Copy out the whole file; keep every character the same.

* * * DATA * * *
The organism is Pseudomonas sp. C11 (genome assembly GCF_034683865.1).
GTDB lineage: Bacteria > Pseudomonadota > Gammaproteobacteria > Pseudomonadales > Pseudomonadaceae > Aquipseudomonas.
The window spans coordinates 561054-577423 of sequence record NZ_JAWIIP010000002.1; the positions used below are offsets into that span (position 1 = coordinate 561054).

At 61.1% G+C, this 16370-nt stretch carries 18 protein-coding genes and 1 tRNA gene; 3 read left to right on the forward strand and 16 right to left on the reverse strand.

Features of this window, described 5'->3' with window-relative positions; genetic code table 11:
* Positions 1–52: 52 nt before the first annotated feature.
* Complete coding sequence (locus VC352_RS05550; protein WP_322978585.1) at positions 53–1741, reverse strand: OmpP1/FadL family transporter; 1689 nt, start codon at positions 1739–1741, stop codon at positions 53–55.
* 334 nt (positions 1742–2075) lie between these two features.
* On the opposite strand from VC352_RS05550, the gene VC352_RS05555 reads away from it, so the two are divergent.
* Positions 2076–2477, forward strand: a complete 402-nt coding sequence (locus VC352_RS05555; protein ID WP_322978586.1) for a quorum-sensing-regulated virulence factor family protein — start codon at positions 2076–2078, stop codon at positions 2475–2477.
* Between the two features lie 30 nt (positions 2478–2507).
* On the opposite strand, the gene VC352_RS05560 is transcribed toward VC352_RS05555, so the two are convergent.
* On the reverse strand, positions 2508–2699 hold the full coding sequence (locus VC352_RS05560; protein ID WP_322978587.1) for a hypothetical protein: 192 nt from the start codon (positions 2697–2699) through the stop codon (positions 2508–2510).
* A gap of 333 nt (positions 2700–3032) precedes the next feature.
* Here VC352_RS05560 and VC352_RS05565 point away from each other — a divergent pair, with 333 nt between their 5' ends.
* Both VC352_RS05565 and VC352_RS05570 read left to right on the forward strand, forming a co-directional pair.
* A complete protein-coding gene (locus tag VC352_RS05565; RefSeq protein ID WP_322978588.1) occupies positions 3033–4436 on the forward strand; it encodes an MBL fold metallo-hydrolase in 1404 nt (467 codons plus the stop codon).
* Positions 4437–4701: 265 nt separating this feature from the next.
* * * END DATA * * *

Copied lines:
The organism is Pseudomonas sp. C11 (genome assembly GCF_034683865.1).
GTDB lineage: Bacteria > Pseudomonadota > Gammaproteobacteria > Pseudomonadales > Pseudomonadaceae > Aquipseudomonas.
The window spans coordinates 561054-577423 of sequence record NZ_JAWIIP010000002.1; the positions used below are offsets into that span (position 1 = coordinate 561054).

At 61.1% G+C, this 16370-nt stretch carries 18 protein-coding genes and 1 tRNA gene; 3 read left to right on the forward strand and 16 right to left on the reverse strand.

Features of this window, described 5'->3' with window-relative positions; genetic code table 11:
* Positions 1–52: 52 nt before the first annotated feature.
* Complete coding sequence (locus VC352_RS05550; protein WP_322978585.1) at positions 53–1741, reverse strand: OmpP1/FadL family transporter; 1689 nt, start codon at positions 1739–1741, stop codon at positions 53–55.
* 334 nt (positions 1742–2075) lie between these two features.
* On the opposite strand from VC352_RS05550, the gene VC352_RS05555 reads away from it, so the two are divergent.
* Positions 2076–2477, forward strand: a complete 402-nt coding sequence (locus VC352_RS05555; protein ID WP_322978586.1) for a quorum-sensing-regulated virulence factor family protein — start codon at positions 2076–2078, stop codon at positions 2475–2477.
* Between the two features lie 30 nt (positions 2478–2507).
* On the opposite strand, the gene VC352_RS05560 is transcribed toward VC352_RS05555, so the two are convergent.
* On the reverse strand, positions 2508–2699 hold the full coding sequence (locus VC352_RS05560; protein ID WP_322978587.1) for a hypothetical protein: 192 nt from the start codon (positions 2697–2699) through the stop codon (positions 2508–2510).
* A gap of 333 nt (positions 2700–3032) precedes the next feature.
* Here VC352_RS05560 and VC352_RS05565 point away from each other — a divergent pair, with 333 nt between their 5' ends.
* Both VC352_RS05565 and VC352_RS05570 read left to right on the forward strand, forming a co-directional pair.
* A complete protein-coding gene (locus tag VC352_RS05565; RefSeq protein ID WP_322978588.1) occupies positions 3033–4436 on the forward strand; it encodes an MBL fold metallo-hydrolase in 1404 nt (467 codons plus the stop codon).
* Positions 4437–4701: 265 nt separating this feature from the next.